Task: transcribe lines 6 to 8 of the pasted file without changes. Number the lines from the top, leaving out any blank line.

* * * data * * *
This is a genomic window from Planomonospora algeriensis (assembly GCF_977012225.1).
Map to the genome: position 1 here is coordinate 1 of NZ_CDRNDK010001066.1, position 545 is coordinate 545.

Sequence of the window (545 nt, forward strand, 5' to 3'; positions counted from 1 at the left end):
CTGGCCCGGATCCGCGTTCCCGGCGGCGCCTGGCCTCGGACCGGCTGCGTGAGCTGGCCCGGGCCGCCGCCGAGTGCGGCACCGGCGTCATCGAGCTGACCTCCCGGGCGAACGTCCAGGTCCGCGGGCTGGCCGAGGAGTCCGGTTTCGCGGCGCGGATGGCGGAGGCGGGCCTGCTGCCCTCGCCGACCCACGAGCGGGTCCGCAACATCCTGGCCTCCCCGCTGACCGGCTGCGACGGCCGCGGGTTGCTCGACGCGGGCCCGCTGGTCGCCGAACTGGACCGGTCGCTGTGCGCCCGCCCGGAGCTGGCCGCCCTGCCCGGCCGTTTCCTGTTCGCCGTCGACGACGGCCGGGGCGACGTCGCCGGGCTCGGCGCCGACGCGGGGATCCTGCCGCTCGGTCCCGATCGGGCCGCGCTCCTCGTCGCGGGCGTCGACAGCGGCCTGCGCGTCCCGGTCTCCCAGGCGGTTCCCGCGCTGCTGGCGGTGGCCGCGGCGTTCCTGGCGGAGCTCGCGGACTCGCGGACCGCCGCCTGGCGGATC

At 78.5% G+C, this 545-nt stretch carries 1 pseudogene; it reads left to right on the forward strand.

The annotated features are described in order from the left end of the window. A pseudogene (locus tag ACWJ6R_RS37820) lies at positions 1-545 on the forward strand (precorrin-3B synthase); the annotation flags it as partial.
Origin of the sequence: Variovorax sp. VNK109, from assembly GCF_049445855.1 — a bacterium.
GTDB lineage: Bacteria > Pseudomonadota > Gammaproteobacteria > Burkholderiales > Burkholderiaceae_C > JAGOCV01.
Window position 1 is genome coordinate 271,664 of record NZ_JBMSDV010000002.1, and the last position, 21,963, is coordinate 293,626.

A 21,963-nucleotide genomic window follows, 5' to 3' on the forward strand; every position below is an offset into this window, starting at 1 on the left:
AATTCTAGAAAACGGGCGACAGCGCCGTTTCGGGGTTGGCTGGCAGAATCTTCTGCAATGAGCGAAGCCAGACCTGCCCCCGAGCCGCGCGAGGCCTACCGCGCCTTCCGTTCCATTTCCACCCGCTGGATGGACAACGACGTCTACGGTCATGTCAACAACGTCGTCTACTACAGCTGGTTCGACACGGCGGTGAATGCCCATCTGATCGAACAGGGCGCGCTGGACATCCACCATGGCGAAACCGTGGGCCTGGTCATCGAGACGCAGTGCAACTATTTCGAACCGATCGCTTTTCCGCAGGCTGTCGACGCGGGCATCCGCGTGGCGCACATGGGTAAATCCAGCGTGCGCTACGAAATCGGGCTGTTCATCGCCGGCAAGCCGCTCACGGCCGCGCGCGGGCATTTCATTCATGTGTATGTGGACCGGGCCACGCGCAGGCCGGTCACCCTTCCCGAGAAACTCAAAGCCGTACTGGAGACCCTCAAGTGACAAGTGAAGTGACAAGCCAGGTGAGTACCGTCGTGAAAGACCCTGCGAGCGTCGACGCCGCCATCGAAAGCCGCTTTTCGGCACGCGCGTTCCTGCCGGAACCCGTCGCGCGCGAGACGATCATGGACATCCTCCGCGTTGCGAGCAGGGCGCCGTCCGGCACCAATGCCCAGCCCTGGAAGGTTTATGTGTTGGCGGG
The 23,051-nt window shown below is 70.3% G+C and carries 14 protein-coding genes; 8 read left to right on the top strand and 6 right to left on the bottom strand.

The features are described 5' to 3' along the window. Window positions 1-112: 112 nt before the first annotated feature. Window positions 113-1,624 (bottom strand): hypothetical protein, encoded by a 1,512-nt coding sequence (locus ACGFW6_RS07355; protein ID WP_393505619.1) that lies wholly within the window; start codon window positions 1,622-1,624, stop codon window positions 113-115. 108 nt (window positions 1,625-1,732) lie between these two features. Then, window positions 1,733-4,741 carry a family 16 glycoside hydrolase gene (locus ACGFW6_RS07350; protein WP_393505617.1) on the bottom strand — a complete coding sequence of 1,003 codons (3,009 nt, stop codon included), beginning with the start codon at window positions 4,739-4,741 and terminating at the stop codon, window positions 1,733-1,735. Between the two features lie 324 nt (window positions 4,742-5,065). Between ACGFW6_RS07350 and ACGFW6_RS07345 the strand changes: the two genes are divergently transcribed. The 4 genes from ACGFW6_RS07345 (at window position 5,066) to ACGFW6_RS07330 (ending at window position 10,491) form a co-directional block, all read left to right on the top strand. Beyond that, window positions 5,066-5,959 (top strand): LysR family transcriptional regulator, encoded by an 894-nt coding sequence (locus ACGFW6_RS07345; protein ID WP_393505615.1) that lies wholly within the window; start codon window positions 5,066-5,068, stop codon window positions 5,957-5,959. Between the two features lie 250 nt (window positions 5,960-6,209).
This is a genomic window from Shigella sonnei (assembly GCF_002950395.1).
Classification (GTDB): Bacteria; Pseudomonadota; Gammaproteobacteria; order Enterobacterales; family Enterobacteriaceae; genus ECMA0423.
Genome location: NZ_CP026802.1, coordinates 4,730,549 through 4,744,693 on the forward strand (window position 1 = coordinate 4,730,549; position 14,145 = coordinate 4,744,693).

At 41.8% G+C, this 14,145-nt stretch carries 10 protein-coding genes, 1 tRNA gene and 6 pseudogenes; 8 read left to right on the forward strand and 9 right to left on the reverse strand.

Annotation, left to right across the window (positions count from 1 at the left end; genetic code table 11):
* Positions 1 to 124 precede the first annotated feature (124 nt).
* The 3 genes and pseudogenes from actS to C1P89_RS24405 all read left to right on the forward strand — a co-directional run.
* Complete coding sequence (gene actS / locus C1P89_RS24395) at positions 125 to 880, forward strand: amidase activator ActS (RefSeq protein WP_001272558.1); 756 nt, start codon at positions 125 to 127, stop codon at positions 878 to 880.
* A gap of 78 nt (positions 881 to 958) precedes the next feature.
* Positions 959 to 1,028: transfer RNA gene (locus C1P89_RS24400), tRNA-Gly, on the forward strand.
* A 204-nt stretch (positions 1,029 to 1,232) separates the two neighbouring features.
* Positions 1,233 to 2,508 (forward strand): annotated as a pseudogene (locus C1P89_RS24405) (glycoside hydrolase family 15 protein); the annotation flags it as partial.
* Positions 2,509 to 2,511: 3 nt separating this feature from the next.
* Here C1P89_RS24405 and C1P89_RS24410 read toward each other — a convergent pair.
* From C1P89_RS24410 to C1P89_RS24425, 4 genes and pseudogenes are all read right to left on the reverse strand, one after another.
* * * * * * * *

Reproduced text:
The annotated features are described in order from the left end of the window. A pseudogene (locus tag ACWJ6R_RS37820) lies at positions 1-545 on the forward strand (precorrin-3B synthase); the annotation flags it as partial.
Origin of the sequence: Variovorax sp. VNK109, from assembly GCF_049445855.1 — a bacterium.
GTDB lineage: Bacteria > Pseudomonadota > Gammaproteobacteria > Burkholderiales > Burkholderiaceae_C > JAGOCV01.